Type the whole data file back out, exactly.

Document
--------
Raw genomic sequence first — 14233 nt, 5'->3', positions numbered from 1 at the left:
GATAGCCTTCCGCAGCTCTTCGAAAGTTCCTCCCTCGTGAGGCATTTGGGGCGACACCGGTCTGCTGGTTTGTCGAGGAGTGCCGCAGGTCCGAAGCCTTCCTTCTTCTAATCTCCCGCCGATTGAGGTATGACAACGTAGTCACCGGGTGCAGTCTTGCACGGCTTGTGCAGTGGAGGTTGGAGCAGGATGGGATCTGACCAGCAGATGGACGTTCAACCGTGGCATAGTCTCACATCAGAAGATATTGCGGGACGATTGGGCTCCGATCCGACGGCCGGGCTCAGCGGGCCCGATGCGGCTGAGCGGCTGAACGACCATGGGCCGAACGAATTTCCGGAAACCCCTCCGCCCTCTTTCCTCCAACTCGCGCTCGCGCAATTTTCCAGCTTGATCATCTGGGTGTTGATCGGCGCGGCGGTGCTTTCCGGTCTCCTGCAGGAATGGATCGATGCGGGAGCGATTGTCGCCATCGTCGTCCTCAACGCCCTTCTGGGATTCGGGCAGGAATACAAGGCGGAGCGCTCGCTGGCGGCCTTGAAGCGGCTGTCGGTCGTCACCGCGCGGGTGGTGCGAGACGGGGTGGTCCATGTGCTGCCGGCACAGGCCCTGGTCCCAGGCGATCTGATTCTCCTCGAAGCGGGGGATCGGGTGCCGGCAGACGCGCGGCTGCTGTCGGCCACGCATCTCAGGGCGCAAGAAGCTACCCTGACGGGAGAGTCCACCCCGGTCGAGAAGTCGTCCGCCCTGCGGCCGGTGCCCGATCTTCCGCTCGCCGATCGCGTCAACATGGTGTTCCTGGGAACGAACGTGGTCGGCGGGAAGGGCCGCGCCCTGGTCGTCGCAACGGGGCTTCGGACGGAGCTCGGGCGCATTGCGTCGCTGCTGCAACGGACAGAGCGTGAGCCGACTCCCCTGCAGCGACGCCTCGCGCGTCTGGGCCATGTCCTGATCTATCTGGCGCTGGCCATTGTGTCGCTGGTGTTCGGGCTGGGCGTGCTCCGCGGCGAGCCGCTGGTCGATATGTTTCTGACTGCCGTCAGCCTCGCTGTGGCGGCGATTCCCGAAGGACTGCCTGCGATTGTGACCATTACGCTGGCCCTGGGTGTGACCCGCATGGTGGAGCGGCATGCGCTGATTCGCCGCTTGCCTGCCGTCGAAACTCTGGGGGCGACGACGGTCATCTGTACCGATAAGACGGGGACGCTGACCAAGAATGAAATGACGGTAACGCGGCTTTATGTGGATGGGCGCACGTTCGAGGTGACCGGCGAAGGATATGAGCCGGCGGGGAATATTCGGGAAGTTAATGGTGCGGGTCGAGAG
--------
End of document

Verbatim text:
Raw genomic sequence first — 14233 nt, 5'->3', positions numbered from 1 at the left:
GATAGCCTTCCGCAGCTCTTCGAAAGTTCCTCCCTCGTGAGGCATTTGGGGCGACACCGGTCTGCTGGTTTGTCGAGGAGTGCCGCAGGTCCGAAGCCTTCCTTCTTCTAATCTCCCGCCGATTGAGGTATGACAACGTAGTCACCGGGTGCAGTCTTGCACGGCTTGTGCAGTGGAGGTTGGAGCAGGATGGGATCTGACCAGCAGATGGACGTTCAACCGTGGCATAGTCTCACATCAGAAGATATTGCGGGACGATTGGGCTCCGATCCGACGGCCGGGCTCAGCGGGCCCGATGCGGCTGAGCGGCTGAACGACCATGGGCCGAACGAATTTCCGGAAACCCCTCCGCCCTCTTTCCTCCAACTCGCGCTCGCGCAATTTTCCAGCTTGATCATCTGGGTGTTGATCGGCGCGGCGGTGCTTTCCGGTCTCCTGCAGGAATGGATCGATGCGGGAGCGATTGTCGCCATCGTCGTCCTCAACGCCCTTCTGGGATTCGGGCAGGAATACAAGGCGGAGCGCTCGCTGGCGGCCTTGAAGCGGCTGTCGGTCGTCACCGCGCGGGTGGTGCGAGACGGGGTGGTCCATGTGCTGCCGGCACAGGCCCTGGTCCCAGGCGATCTGATTCTCCTCGAAGCGGGGGATCGGGTGCCGGCAGACGCGCGGCTGCTGTCGGCCACGCATCTCAGGGCGCAAGAAGCTACCCTGACGGGAGAGTCCACCCCGGTCGAGAAGTCGTCCGCCCTGCGGCCGGTGCCCGATCTTCCGCTCGCCGATCGCGTCAACATGGTGTTCCTGGGAACGAACGTGGTCGGCGGGAAGGGCCGCGCCCTGGTCGTCGCAACGGGGCTTCGGACGGAGCTCGGGCGCATTGCGTCGCTGCTGCAACGGACAGAGCGTGAGCCGACTCCCCTGCAGCGACGCCTCGCGCGTCTGGGCCATGTCCTGATCTATCTGGCGCTGGCCATTGTGTCGCTGGTGTTCGGGCTGGGCGTGCTCCGCGGCGAGCCGCTGGTCGATATGTTTCTGACTGCCGTCAGCCTCGCTGTGGCGGCGATTCCCGAAGGACTGCCTGCGATTGTGACCATTACGCTGGCCCTGGGTGTGACCCGCATGGTGGAGCGGCATGCGCTGATTCGCCGCTTGCCTGCCGTCGAAACTCTGGGGGCGACGACGGTCATCTGTACCGATAAGACGGGGACGCTGACCAAGAATGAAATGACGGTAACGCGGCTTTATGTGGATGGGCGCACGTTCGAGGTGACCGGCGAAGGATATGAGCCGGCGGGGAATATTCGGGAAGTTAATGGTGCGGGTCGAGAG